And after I suppose another nod from me, Mark was gone, and faster than I could have imagined, his boat did exactly what he had said I needed to do and was out of sight. That was the first moment I had to think. Well, I thought, I can either do this or be a really big problem right now. What were those four questions Mark had told me to ask myself before attempting a run?

One: What are the moves I need to make? Mark had been very clear about those.

Two: Can I make them? I wasn’t sure, but Mark’ s instructions, the warming sun that had just broken out on my back, and a growing confidence that my basic skills were enough to get me through that noisy, mixy, narrow gap in the maw made my answer “Yes.” We had even watched a video about a similar rapid! The voice on the tape had described a successful run at a nearly identical scenario. The yes in my mind became a bit stronger.

Three: What are the consequences? That was a tougher one. I hoped I could make it, but if not, I had a good roll, Mark was there, somewhere below the pyramid rock, waiting with the T rescue to help me roll my boat, the “hand of God” to flip me over himself, or simply to fish me out if I had to wet exit. Facial injury was possible, but that was what all that “hug the boat and tuck your head” stuff had been about. Mark and Syl Mathis (head Voyageur instructor) were both well versed in handling all sorts of illnesses and injuries in the wilderness. I was certainly going to try my roll if needed. Yes, I knew the consequences.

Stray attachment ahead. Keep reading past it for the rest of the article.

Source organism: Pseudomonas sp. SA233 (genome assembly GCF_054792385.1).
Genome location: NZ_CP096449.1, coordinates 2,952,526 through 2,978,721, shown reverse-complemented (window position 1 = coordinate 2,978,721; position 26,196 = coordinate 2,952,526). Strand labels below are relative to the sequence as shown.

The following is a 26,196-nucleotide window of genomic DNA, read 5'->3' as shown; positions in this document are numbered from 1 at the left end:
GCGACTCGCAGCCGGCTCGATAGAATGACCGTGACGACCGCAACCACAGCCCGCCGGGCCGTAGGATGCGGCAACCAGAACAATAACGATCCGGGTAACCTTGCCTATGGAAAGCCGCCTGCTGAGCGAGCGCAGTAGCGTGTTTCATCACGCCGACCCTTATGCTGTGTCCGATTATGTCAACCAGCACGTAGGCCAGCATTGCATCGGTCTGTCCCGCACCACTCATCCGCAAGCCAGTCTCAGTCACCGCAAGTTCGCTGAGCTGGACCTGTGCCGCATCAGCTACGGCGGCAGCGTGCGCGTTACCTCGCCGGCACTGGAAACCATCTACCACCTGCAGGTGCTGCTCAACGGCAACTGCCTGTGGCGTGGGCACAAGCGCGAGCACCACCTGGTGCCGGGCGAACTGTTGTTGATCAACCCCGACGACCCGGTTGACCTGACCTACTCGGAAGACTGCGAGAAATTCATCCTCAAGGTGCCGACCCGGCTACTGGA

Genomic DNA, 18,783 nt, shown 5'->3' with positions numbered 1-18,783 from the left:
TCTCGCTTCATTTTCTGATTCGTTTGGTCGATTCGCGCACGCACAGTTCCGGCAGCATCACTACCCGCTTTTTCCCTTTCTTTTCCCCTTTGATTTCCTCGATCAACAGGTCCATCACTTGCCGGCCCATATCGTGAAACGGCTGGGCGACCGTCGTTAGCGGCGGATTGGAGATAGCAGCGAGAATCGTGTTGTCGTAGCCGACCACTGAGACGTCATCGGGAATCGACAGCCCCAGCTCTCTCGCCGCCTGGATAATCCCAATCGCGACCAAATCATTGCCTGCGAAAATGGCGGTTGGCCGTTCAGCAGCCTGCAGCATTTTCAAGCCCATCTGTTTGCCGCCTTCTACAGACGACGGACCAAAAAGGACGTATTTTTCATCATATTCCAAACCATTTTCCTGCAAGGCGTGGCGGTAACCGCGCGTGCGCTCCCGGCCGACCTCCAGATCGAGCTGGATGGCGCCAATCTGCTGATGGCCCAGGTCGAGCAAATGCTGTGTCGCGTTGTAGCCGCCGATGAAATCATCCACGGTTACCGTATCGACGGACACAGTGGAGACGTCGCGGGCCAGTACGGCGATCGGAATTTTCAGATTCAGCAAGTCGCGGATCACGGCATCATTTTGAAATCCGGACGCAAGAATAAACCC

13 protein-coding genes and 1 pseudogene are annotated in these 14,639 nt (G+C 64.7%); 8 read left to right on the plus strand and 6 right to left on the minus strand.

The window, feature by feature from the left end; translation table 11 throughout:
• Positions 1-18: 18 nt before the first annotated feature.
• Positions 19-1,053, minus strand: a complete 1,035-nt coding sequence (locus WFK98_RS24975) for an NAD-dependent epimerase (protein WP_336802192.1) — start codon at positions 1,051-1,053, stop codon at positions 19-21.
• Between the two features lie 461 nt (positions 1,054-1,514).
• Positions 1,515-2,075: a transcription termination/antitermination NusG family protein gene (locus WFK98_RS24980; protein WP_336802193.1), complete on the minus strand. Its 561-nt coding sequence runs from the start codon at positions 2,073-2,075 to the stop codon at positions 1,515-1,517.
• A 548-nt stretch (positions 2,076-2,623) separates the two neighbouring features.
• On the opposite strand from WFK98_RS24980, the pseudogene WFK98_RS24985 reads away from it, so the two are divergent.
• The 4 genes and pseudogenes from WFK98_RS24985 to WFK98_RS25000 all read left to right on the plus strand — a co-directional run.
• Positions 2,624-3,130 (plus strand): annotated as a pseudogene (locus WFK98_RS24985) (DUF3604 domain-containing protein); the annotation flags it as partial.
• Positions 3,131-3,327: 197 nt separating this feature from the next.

Four: Are you prepared to accept the consequences? Yes.

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With a deep breath and a quick prayer to do exactly what Mark had told me to do, it was time to go. Not more than a minute had passed since Mark had paddled away, but I figured he was wondering where the heck I was at this point.

Mark Moore was an avid outdoorsman and teacher before he came to Voyageur. I imagine he had been through countless incidents like mine with many other folks, both in Voyageur and not. Had he planned what would happen in my case or, like any great strategist and tactician, had read the topography, troops, and tenure of the present situation and made a call on the fly? I’ve never asked him; I never will. It’s too magical a moment for me to dissect.

So what happened after I did exactly what Mark Moore told me to do, after I made it “through the sea,” in the words of Kurt Hahn—founder of the Outward Bound program that inspired Voyageur? I was able to do more than I thought I could. Mark believed I could, so I did to, and therefore was I able to do it—to keep paddling and voyage on down the river.
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Located in Washington D.C.,  St. Albans School is a private, all boys day and boarding school. For more than a century, St. Albans has offered a distinctive educational experience for young men in grades 4 through 12. While our students reach exceptional academic goals and exhibit first-rate athletic and artistic achievements, as an Episcopal school we place equal emphasis upon moral and spiritual education.